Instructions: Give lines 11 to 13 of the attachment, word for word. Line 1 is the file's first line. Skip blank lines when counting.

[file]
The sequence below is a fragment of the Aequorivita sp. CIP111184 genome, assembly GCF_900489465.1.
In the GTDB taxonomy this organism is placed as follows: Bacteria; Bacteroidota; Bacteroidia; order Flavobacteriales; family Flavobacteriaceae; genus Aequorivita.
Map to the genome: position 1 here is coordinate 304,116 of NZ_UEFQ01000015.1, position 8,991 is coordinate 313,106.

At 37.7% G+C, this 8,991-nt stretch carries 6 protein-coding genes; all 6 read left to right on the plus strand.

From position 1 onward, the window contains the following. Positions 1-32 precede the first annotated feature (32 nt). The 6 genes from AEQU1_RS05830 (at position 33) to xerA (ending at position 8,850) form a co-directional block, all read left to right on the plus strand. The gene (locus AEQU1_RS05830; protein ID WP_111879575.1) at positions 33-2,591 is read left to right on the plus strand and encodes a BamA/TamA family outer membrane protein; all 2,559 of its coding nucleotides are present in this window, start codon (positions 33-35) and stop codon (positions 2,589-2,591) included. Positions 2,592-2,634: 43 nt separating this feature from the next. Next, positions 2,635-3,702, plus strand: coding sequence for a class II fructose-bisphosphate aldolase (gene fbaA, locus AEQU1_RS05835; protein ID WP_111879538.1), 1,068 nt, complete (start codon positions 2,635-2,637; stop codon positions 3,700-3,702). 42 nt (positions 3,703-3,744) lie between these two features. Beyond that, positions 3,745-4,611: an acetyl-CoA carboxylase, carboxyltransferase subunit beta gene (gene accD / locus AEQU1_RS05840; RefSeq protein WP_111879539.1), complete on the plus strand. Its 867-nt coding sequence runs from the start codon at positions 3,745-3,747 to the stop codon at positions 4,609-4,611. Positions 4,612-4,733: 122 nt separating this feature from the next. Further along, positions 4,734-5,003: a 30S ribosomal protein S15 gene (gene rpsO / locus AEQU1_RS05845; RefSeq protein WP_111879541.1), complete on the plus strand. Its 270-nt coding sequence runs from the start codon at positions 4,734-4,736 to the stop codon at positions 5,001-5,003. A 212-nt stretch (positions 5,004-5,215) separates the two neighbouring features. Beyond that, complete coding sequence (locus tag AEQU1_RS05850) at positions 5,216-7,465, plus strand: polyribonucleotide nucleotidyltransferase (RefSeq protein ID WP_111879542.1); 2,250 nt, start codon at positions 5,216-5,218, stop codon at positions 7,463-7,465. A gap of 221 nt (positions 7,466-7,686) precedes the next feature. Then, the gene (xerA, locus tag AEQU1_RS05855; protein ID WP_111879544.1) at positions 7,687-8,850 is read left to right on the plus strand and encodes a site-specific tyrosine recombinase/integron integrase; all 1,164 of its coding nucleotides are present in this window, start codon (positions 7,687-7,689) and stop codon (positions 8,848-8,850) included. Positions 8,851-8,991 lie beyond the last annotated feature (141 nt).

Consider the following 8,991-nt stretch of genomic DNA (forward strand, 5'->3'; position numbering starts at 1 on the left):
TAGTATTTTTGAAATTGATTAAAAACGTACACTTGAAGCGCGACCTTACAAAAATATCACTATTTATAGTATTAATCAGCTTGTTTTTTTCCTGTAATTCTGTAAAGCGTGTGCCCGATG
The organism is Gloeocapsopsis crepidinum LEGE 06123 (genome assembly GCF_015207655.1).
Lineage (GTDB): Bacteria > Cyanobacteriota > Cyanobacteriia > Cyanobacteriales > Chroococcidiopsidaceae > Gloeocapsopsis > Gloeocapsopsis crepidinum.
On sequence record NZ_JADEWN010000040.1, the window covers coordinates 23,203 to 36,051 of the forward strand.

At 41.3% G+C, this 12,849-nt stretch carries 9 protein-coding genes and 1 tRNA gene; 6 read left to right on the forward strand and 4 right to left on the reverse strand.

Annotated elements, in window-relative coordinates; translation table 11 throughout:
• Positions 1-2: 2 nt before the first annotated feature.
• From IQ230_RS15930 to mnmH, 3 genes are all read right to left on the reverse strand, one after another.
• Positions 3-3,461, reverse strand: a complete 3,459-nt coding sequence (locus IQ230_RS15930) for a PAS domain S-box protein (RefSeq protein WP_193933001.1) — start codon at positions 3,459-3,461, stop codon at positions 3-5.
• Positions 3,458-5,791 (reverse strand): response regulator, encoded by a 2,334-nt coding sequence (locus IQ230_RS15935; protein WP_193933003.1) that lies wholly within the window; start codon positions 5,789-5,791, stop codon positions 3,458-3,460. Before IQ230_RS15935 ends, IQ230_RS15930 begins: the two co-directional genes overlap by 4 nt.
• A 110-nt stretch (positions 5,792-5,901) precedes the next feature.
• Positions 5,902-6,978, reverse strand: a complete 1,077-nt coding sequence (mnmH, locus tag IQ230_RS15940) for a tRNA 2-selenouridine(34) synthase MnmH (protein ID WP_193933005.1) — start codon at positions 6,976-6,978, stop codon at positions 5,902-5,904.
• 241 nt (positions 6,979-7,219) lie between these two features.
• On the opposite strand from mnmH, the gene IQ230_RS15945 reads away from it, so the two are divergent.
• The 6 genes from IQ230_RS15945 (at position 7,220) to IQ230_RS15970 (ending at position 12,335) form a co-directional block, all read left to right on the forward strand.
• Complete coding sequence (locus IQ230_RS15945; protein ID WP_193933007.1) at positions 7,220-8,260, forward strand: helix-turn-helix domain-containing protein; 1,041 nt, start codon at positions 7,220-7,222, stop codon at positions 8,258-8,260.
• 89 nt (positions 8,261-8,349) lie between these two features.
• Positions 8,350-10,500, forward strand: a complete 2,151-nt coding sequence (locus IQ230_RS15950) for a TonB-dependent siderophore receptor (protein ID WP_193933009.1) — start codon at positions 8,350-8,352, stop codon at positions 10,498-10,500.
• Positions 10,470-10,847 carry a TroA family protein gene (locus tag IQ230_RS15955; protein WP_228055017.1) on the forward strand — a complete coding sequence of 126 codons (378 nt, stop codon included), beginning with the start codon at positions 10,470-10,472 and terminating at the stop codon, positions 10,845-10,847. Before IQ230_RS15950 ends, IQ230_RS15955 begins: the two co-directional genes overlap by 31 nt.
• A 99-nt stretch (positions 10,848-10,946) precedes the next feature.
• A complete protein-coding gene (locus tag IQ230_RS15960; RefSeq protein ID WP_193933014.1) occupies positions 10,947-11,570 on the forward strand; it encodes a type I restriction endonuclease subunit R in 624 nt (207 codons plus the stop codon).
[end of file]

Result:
At 41.3% G+C, this 12,849-nt stretch carries 9 protein-coding genes and 1 tRNA gene; 6 read left to right on the forward strand and 4 right to left on the reverse strand.

Annotated elements, in window-relative coordinates; translation table 11 throughout:
• Positions 1-2: 2 nt before the first annotated feature.